What Are the Summer Solstice and the Strawberry Moon?

What is the summer solstice? How is it linked to the seasons, the famous Stonehenge monument, and the Strawberry Moon?

Sabrina Stierwalt, PhD
4-minute read
Episode #197

Although the temperatures outside may make it feel otherwise, summer has only just begun, at least in the northern hemisphere. Every year, the summer solstice, on or near June 20th, marks the longest day of the year and the beginning of summer for those above the equator.

How is the summer solstice linked to the seasons, the famous Stonehenge monument, and what’s called a Strawberry Moon?

What Causes the Seasons?

Our four seasons, and the associated temperature differences experienced in many parts of the world, are all due to a 23.5 degree tilt in the Earth’s rotation axis. Contrary to a still commonly held misconception, the seasons are not due to differences in the Earth-Sun distance. In other words, we do not experience colder winter temperatures because the Earth is farther from the Sun in a noncircular orbit.

It is true that the Sun (in combination with our atmosphere) is our heat source, and so in very simplified circumstances, the Earth would be hotter overall when closer to our star. However, the Earth’s orbit ultimately does not vary in distance by enough to cause much of a noticeable difference in temperature. In fact, our planet is actually at its closest to the Sun during the winter months in the northern hemisphere. This orbital distance-related reasoning would also not be able to explain why the northern and southern hemispheres experience opposing seasons at the same time.

Instead, the seasons arise from the slight tilt in the Earth’s rotation axis. The Earth spins on its own axis while traveling in orbit around the Sun, but that spin axis is not perfectly perpendicular to the plane of its orbital path (called the ecliptic). This lean causes different portions of the Earth to receive more direct sunlight for a longer period of time each day at different times throughout the year. The northern hemisphere is tilted toward the Sun during the months of June, July, and August and so receives more direct sunlight in what we northerners call the summer.

So what caused this tilt? We are still putting together the pieces of our understanding of planet formation, but we suspect it was a very violent process. As stars form from collapsing clouds of gas and dust, initially small chunks of debris will grow larger as their gravitational pull assists the accumulation of more material. A collision with another significantly-sized proto-planet or proto-moon could knock off kilter a planet in the process of forming.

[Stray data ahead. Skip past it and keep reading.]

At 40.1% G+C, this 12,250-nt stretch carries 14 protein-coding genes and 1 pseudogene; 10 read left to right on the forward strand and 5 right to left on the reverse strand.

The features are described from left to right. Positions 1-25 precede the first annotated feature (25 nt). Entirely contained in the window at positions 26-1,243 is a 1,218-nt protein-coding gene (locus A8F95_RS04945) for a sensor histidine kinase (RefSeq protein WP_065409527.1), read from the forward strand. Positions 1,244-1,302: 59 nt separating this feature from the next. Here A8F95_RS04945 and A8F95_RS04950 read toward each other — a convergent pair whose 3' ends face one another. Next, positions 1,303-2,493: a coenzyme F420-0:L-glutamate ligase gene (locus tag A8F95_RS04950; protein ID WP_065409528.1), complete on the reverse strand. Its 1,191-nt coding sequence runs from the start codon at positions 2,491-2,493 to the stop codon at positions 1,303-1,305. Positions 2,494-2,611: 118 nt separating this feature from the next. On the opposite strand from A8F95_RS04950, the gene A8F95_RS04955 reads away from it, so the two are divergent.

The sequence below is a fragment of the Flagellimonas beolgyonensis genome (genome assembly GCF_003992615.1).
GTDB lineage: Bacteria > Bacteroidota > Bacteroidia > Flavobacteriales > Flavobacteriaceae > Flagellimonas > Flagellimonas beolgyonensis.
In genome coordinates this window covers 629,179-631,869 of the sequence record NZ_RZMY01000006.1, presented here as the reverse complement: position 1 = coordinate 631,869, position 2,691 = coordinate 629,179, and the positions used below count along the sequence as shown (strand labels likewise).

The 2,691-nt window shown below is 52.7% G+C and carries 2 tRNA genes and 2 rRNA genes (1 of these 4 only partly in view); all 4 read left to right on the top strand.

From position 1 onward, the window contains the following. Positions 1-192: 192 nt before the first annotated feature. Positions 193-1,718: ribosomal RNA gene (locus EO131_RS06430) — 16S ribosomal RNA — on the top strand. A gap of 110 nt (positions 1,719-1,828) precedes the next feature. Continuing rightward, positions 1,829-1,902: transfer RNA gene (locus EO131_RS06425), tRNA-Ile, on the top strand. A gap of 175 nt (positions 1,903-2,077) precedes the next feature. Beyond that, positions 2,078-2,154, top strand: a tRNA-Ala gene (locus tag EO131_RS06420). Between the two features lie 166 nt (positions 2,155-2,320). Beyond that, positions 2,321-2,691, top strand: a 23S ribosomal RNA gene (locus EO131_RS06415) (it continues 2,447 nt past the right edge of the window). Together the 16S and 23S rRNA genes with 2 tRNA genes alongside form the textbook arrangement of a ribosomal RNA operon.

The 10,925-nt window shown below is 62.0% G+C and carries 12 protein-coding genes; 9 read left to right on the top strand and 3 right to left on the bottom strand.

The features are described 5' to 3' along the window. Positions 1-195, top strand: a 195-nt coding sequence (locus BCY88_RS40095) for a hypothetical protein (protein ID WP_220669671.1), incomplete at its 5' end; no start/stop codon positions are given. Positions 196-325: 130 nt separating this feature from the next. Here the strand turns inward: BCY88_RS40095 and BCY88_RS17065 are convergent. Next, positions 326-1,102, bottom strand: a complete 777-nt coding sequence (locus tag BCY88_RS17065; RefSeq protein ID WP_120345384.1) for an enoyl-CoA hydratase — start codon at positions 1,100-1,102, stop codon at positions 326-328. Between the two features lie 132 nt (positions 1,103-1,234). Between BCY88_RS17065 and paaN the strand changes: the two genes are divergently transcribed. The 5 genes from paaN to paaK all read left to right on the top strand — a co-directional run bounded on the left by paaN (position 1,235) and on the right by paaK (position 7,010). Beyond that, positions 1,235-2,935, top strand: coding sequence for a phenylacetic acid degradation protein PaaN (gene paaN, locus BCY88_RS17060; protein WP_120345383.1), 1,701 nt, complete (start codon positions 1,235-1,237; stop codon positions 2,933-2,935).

In fact, just look at Uranus—this gas planet lies almost completely on its side at a 98-degree angle with its orbital path. A year on Uranus, or the time it takes the planet to make one lap around the Sun, is roughly equal to 84 Earth years. Thus, someone residing on the pole of Uranus would experience 42 years of summer while pointed almost directly toward the Sun, followed by 42 years of winter while pointed away. The less extreme tilt on our home planet makes our earthly temperature fluctuations much more hospitable to life like us.

What Are the Summer Solstice and the Strawberry Moon?

On the summer solstice, the longest day of the year in the northern hemisphere, the northern pole is pointed as directly toward the Sun as it can get, which results in the pole receiving 30% more sunlight than the equator.


Please note that archive episodes of this podcast may include references to Ask Science. Rights of Albert Einstein are used with permission of The Hebrew University of Jerusalem. Represented exclusively by Greenlight.

About the Author

Sabrina Stierwalt, PhD

Dr Sabrina Stierwalt earned a Ph.D. in Astronomy & Astrophysics from Cornell University and is now a Professor of Physics at Occidental College.